Here’s the answer: because we are only as good as you are. Assume for a moment that everyone in our industry made a perfect product every single time. Perfectly designed, and never a defect. Even if that were the case, it would be worthless without a professional contractor to install it. Especially in the water systems industry, perfect products can be mis-applied. Maybe it’s the wrong product for the installation, maybe a motor isn’t receiving proper cooling, maybe a pressure tank is undersized thereby creating short-cycling. The result is exactly the same as if the contractor had installed a defective product: FAILURE. And, when this happens, the homeowner or end-user doesn’t know, and most likely doesn’t care, why the product failed. His or her perception of the contractor, Franklin Electric, and our industry isn’t a good one, and it reflects on all of us.

So everything that we can do to make you, the contractor, as well-trained and professional as possible is a good investment for all of us. We’re only as good as you are.

Talking, but nothing to say.

When I was college, they actually terminated the professor who was teaching one of my classes in the middle of the semester. The dean walked into the classroom one morning and dryly stated, “There is nothing worse than to be locked in a room with someone who is talking, but has nothing to tell you. I’ll be teaching this class for the rest of the semester.” And, the dean was correct; this guy had been awful and had nothing relevant to impart to us. On the other hand, this dean still knew how to teach and the class took on a whole new vibrancy.

That incident stuck with me. Like most of us in the sales and marketing arena, I’ve given a lot of presentations over the years. Each time, I’ve always hoped that I had something worthwhile to say. The burden is on us as presenters to have something to tell you, and we need to make it interesting and relevant to your business. If we don’t, we have wasted not only our time, but the time of everyone in that room, both directly and indirectly. That is, when you’re in class, you’re not out drilling or installing or servicing.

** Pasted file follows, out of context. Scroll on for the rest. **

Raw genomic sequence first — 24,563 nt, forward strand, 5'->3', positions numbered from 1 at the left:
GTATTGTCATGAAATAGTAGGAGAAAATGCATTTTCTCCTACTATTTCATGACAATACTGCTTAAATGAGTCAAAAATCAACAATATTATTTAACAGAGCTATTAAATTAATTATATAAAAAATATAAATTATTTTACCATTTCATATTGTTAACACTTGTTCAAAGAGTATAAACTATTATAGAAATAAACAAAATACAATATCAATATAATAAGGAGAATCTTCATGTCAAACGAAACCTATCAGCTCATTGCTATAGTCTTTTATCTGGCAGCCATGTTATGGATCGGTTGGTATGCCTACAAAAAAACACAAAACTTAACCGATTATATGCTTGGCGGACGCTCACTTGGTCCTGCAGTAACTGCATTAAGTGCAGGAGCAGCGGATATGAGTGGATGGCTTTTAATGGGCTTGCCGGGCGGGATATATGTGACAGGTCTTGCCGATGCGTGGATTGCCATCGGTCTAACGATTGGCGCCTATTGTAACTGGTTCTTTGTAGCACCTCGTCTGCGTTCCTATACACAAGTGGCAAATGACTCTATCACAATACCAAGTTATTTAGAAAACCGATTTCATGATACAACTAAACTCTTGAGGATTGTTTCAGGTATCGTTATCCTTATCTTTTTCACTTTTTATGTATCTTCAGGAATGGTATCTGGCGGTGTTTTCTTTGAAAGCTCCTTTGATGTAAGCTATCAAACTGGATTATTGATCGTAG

As presenters, we should have a single goal: at the end of the presentation or seminar, you walk out of the room thinking, “That was time well spent. I know more now than when I walked into the room.” As a water systems contractor, you should always hold us to that standard.

There are a couple of ways to make sure that happens. To begin with, ask questions. Hard questions. Any presenter worth his or her salt wants those. Questions make the whole event much more interesting and challenging for us. And, this is your opportunity to find something out that maybe you’ve been wondering about for a long time. Even questions that we can’t answer at the moment are good. In a lot of cases, someone else in the audience may already have the answer. Continue reading